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Spacecraft landing on an alien planetby squarky
Tags: rocket 
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#1
Feb2210, 11:09 AM

P: 3

1. The problem statement, all variables and given/known data
A spacecraft of mass m_{0} is descending with velocity v_{0} to land on an alien plant where the value of g is 1/6 of g on the earth. In order to land safely (meaning the final velocity upon landing is zero), fuel has to be burnt at a constant rate dm/dt=k, where k is a constant. How far above the surface of the planet should one begin firing the spacecraft (assume constant deceleration) 2. Relevant equations m = m_{0}  kt 3. The attempt at a solution I am trying to use my knowledge of rocket motion. But i am having a hard time picturing the problem. Any comment/help will be great.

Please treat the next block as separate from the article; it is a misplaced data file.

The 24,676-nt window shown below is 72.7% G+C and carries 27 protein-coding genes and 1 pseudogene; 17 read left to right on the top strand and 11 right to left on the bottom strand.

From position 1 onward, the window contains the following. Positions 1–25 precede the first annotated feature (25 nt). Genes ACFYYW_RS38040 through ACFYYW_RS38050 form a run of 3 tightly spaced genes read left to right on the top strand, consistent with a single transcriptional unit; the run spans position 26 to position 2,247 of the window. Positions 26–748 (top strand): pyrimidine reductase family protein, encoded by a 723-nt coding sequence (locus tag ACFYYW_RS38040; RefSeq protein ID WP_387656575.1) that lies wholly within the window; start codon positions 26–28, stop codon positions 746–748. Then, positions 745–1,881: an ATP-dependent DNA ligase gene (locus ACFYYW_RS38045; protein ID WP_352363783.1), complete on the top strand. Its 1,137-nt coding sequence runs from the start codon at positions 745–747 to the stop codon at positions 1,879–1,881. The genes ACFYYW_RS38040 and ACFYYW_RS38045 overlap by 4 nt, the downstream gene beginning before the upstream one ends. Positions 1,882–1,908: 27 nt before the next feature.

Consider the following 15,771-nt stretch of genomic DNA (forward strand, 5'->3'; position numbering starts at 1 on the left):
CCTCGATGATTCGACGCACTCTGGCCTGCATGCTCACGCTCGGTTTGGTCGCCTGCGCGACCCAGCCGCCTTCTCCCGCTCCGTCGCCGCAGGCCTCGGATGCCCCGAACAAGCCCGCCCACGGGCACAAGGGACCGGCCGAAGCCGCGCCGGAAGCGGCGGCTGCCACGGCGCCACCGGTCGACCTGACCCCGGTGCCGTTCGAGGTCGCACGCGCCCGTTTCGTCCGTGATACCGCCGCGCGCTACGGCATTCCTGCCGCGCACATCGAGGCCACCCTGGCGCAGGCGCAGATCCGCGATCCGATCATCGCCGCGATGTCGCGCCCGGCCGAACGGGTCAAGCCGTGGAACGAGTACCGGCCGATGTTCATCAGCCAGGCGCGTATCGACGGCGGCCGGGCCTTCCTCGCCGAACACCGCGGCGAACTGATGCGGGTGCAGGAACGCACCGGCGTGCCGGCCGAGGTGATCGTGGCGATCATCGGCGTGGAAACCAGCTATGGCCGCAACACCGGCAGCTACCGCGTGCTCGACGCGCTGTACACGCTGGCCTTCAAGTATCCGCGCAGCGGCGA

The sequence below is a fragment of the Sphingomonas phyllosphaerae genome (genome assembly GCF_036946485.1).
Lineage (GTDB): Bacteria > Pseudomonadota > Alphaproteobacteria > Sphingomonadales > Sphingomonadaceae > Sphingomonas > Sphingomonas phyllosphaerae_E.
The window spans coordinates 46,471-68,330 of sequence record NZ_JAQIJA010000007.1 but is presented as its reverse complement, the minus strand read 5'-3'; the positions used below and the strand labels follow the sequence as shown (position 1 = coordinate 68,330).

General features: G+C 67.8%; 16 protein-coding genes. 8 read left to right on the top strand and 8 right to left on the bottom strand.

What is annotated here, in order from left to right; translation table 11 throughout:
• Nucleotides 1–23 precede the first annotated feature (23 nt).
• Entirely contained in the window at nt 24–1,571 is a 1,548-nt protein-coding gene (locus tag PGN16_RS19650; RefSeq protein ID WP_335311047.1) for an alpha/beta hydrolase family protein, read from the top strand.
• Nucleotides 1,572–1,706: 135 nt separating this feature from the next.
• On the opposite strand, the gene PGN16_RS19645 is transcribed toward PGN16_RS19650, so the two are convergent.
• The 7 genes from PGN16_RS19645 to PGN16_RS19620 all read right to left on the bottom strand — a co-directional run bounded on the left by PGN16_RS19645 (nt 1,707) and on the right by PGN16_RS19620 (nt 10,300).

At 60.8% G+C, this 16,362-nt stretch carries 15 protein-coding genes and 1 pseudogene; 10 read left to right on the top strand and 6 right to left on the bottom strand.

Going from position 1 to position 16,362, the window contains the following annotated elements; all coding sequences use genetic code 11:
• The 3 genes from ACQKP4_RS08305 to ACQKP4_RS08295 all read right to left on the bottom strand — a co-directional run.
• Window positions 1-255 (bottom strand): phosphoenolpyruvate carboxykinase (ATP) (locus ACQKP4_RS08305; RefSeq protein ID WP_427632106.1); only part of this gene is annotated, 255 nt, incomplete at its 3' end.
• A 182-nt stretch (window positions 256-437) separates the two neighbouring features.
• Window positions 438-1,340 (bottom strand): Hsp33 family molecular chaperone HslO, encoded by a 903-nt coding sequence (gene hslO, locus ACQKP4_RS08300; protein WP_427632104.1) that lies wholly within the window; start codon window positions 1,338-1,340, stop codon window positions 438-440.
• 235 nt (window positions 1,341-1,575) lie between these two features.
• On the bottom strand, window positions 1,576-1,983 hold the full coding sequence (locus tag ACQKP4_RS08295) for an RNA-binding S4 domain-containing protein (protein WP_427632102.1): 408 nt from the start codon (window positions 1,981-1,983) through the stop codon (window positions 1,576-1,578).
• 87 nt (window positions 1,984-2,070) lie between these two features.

#2
Feb2210, 11:37 AM

P: 3

starting with
v  v_{0} = v_{ex}ln(m_{0}/m) where, v= final velocity v_{0} = initial velocity v_{ex}= exhaust speed relative to spacecraft m_{0}= initial mass m = final mass because final velocity has to be zero and assuming constant exhaust speed, i simplified the above expression to get t. t = m_{0}(e^{v/vex} 1)/ke^{v0/vex} 


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